Minnesota Overtime Laws – MN

Updated on Author: Sergei Lemberg

Updated on Author: Sergei Lemberg

Knowing that you have a long week ahead of you becomes more manageable when you know that you’re going to earn overtime pay. Overtime pay, or “time and a half,” is required by law for certain types of employees who work longer than 40 hours in a single workweek.

In addition to the federal wage laws, Minnesota also has the Minnesota Fair Labor Standards Act to protect employees. Under this act, all employers must pay overtime to their employees if they work more than 48 hours in a single, seven-day workweek. Having a better understanding of these laws can ensure you receive proper compensation for your hard work.

Overtime Law Summary for Minnesota

The table below illustrates the components of overtime law in Minnesota.

State/Federal Statutes
  • Fair Labor Standards Act of 1938 (FLSA)
  • Minnesota Statutes § 177.25 (Overtime Law for Minnesota)
Methods For Overtime Calculation:
  • Hourly Employees: 1.5 x Normal pay rate for all hours above 40 in a single workweek.
  • Hourly Employees with Plus Bonus and/or Commission: To determine the regular rate, take the total hours worked multiplied by the hourly rate, then add the workweek bonus/commission. Next, divide by the total hours in a single workweek. Finally, pay half of the adjusted rate for every hour of overtime.
  • Salary Employees: To determine the regular rate, take the salary and divide by the number of hours the salary is supposed to cover.
  • Add the regular rate for each hour up to 40 hours if the hours total less than 40. For all hours after 40, 1.5 x the regular rate.
  • Pay 1.5 x the regular rate for each hour over if the total hours worked is above 40.
FLSA ExemptionsThese types of employees do not qualify for overtime pay:
  • Agriculture/Farm Workers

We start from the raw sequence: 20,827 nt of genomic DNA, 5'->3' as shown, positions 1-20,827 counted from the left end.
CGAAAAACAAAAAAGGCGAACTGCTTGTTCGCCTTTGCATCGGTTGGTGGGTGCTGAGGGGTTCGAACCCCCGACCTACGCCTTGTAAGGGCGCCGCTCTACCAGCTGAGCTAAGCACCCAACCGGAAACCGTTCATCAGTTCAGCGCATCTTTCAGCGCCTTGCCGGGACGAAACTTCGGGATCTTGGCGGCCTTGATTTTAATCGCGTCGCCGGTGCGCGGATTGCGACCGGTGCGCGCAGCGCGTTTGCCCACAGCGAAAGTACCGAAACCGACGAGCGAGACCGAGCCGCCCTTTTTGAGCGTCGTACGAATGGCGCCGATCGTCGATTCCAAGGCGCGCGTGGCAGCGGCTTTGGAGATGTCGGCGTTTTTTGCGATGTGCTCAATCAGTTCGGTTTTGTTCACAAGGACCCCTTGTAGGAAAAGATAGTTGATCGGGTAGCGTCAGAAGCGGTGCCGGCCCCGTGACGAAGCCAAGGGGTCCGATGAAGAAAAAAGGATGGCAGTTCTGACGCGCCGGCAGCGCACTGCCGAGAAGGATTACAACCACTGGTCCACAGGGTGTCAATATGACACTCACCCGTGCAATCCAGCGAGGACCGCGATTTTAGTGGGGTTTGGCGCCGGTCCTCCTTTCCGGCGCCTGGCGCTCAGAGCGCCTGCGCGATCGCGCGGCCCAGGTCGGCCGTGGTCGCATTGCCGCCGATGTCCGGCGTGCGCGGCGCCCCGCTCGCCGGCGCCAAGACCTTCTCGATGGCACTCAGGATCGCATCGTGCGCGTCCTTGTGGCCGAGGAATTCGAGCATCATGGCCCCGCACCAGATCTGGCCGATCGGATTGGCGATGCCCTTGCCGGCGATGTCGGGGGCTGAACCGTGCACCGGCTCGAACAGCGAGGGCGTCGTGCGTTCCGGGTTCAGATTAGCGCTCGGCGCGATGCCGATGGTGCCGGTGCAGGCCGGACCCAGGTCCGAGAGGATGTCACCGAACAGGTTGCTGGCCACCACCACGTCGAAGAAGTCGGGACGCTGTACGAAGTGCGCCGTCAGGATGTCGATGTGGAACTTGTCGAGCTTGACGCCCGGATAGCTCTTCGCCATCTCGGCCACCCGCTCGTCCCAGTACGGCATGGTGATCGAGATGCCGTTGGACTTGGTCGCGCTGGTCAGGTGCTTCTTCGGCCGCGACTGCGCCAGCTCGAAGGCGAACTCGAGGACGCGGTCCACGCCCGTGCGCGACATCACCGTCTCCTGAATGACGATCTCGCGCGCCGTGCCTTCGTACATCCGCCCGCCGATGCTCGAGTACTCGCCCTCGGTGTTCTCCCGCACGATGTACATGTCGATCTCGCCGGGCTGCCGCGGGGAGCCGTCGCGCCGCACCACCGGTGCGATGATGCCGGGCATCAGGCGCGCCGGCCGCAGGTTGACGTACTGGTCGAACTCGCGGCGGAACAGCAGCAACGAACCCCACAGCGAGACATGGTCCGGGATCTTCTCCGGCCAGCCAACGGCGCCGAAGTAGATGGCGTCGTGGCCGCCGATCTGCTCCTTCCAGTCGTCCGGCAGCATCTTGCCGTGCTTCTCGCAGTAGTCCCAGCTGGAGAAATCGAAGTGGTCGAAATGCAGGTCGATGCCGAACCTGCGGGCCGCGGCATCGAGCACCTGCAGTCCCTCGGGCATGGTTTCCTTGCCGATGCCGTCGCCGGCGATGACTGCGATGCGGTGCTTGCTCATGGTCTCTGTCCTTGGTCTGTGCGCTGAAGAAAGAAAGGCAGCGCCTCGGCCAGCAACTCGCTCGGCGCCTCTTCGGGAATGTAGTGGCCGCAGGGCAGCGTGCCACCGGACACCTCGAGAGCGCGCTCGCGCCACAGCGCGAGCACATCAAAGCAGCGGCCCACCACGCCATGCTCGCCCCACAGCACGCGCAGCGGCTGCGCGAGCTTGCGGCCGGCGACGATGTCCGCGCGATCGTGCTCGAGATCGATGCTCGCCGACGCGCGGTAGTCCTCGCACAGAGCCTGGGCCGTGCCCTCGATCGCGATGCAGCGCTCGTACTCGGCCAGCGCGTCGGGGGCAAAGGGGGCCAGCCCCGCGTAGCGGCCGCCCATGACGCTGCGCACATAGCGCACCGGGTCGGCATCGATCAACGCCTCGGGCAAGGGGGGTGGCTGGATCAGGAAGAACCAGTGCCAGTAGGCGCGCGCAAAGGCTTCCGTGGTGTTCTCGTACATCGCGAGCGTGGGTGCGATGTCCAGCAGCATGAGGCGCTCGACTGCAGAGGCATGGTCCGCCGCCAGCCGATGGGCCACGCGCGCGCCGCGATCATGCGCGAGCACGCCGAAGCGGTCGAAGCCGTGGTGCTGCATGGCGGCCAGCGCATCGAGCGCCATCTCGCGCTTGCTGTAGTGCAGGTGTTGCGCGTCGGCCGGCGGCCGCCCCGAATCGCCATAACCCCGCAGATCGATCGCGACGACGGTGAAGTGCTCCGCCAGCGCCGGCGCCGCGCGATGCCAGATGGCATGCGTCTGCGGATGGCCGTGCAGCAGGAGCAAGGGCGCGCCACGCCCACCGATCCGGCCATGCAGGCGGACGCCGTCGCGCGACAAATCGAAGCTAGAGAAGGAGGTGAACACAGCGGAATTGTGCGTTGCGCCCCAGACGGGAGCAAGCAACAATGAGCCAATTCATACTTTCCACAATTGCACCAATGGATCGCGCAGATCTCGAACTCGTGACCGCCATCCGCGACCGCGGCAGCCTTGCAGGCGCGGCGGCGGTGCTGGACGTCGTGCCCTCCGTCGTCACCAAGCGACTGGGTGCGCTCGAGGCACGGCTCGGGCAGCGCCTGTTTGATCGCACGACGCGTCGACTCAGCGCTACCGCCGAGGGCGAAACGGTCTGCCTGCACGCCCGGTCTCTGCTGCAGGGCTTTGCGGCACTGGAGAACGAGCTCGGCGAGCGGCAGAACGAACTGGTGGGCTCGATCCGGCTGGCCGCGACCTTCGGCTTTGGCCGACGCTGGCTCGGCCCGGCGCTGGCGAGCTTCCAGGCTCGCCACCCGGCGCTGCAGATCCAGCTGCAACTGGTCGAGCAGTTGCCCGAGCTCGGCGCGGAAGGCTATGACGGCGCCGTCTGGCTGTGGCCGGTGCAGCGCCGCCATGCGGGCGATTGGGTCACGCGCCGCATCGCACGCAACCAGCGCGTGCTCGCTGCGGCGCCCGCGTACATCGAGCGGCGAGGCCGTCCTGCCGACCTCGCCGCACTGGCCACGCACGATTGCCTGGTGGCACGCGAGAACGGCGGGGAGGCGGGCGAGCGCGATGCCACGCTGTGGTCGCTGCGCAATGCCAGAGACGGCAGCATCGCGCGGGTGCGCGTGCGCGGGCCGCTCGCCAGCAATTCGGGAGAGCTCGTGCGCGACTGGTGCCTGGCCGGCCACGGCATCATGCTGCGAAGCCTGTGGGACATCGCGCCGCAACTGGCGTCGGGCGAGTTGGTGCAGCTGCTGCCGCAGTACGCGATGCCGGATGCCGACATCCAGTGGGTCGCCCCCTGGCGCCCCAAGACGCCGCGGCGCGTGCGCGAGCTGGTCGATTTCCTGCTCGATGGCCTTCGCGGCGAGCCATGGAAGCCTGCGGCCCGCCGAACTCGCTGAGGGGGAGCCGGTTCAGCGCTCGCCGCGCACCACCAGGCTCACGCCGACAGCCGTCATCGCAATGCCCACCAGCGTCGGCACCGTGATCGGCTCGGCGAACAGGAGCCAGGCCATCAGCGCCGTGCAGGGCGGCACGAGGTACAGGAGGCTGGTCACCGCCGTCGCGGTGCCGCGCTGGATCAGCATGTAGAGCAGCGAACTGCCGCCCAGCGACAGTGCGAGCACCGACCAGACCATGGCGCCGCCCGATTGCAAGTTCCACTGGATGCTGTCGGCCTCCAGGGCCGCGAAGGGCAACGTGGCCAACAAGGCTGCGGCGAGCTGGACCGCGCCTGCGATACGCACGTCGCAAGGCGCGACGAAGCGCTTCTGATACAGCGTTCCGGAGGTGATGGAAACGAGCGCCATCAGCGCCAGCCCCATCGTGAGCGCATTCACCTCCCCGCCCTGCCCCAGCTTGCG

• Babysitters
  • Elected Officials
  • Firemen
  • Policemen
  • Seasonal Workers
  • Taxicab Drivers
  • Volunteers for Nonprofit Organizations
  • Others
Wage Complaint Filing Process
  • File a Complaint to the U.S. Dept. of Labor
  • File a Wage Complaint Form with the Minnesota Dept. of Labor

Note: New legislation, high court rulings (federal court decisions included), ballot initiatives, and other influences can change state laws. Please refer to a qualified attorney or complete your own research to verify the current wage laws for accuracy.

Minnesota Overtime Laws Qualifications

Minnesota overtime laws base overtime pay status on the seven-day workweek. Sick leave, vacation time, and holiday hours are not counted. Employers must pay overtime to employees who work more than 48 hours in a single, seven-day work week.

Minnesota Overtime Law Exemptions

Minnesota law requires that you be classified as an employee to receive overtime rates. Here are some positions that do not classify as employees under Minnesota Law:

  • Agriculture/Farm Workers (including corn detasselers 18 years old)
  • Babysitters
  • Carnival, Circus, Fair or Ski Facility Workers (Seasonal Basis)
  • Conservation Officers
  • Elected Officials
  • Firemen
  • Natural Resource Managers
  • Nonprofit Organization Volunteers
  • Policemen
  • Religious Service Members (including those who serve in schools, hospitals, and nonprofits).
  • Seafarers (including vessel related jobs: pilots, sailors, engineers, radio operators, firefighters, security guards, pursers, surgeons, cooks, and stewards)
  • Seasonal Workers that work for a day camp operating under a permit
  • Taxicab Drivers

Do You Think You Have a Case? Contact Lemberg Law for Counsel

If you feel that an employer has taken advantage of you or someone you care about, please get in touch with the Lemberg Law legal team. Complete our form for a FREE case evaluation, or call  475-277-2200 NOW. You may be entitled to compensation for damages, injuries, or lost wages for Federal and state wage law violations.

Sergei Lemberg

About the Author:

Sergei Lemberg is a lawyer whose practice focuses on consumer law, class actions and personal injury litigation. He has been repeatedly recognized as the “most active consumer attorney” in the country. In 2020, Mr. Lemberg represented Noah Duguid in the United States Supreme Court in the case entitled Duguid v. Facebook. He is the author of Defanging Debt Collectors, a book that teaches consumers how to battle debt collectors and win.

See more posts from Sergei Lemberg

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